Tuesday 15 October 2019

Sekiro - Shadows Die Twice review: Sharp resurrection of the Souls

(XO/PS4/PC) ★★★★★ Age: 18+

Sekiro: Shadows Die Twice
Sekiro: Shadows Die Twice
Left Alive
Ronan Price

Ronan Price

Ninja fans of a certain vintage may dimly recall Tenchu, a stealth assassin series last glimpsed a decade ago. Sekiro, the latest offering from Dark Souls creator From Software, began life as a Tenchu follow-up only to morph into something different.

That something nonetheless closely resembles Dark Souls, the famously difficult and cruel hack'n'slash series, but spliced with DNA from the Tenchu era as stealth, agility and special abilities add spice to the melting pot. The result is a Souls-alike set in feudal Japan that rewards aggression while encouraging covert assassination.

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It sounds like a curious mongrel but From knows its shuriken from its shinobi. Sekiro asks, nay demands, you master the parry, the well-timed thrust, the flurry of blows, the distracting gadgets (flamethrower, firecrackers, etc).

You pick off weak enemies from the shadows as you acrobatically clamber around the scenery with the aid of a grappling hook. Then you assault the boss head-on.

Marvellous, fearsome creatures (the headless ape is a particular delight) stand in your way and, like all From games, Sekiro shows no mercy, frequently humiliating you with fatal strikes. But you respawn (or avail of limited revive tokens), heave a sigh of determination and plunge into battle once more. Just like the Souls titles, perseverance and fearlessness are the key. Just when you think you can't beat it, you will.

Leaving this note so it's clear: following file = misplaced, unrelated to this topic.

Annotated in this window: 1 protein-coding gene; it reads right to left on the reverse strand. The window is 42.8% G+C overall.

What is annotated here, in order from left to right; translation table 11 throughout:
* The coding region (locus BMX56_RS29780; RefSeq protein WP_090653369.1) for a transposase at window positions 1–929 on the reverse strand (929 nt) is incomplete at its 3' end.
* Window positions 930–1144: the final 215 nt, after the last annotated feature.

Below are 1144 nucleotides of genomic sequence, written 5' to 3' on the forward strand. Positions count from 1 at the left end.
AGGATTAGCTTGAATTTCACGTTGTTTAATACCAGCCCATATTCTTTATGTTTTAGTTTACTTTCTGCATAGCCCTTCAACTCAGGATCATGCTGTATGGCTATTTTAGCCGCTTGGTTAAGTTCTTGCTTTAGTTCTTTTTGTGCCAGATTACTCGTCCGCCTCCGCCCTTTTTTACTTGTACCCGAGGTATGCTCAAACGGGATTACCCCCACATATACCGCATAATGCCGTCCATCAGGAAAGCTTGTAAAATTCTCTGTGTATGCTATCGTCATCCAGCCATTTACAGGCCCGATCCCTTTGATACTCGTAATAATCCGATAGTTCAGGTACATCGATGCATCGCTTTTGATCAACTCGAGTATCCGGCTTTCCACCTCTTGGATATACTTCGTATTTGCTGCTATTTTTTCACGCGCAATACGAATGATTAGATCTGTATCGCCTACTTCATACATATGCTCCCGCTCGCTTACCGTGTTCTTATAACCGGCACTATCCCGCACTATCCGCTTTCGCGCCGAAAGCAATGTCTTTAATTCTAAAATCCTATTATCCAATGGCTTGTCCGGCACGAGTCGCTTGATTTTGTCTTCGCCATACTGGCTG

Left Alive

(PS4/XO/PC) ★★★ Age: 18+

Left Alive

Metal Gear Solid, the wildly ambitious stealth special ops series, may be in limbo since its auteur creator Hideo Kojima quit, but Left Alive desperately wants to fill the void. Yet there's little of Kojima's cinematic melodrama here, just a solid if unspectacular sneak-em-up anchored in a clichéd war between neighbouring nations.

It innovates with its three-protagonist storyline and its emphasis on crafting traps such as IEDs and weapons such as molotovs.

But awkward controls, a punishing absence of sensible save points and frankly unpredictable AI render gameplay something of a chore. It has its moments of lucidity when its systems all come together for satisfying encounters. Few players, though, will conclude Left Alive is anything but a poor man's Metal Gear Solid.

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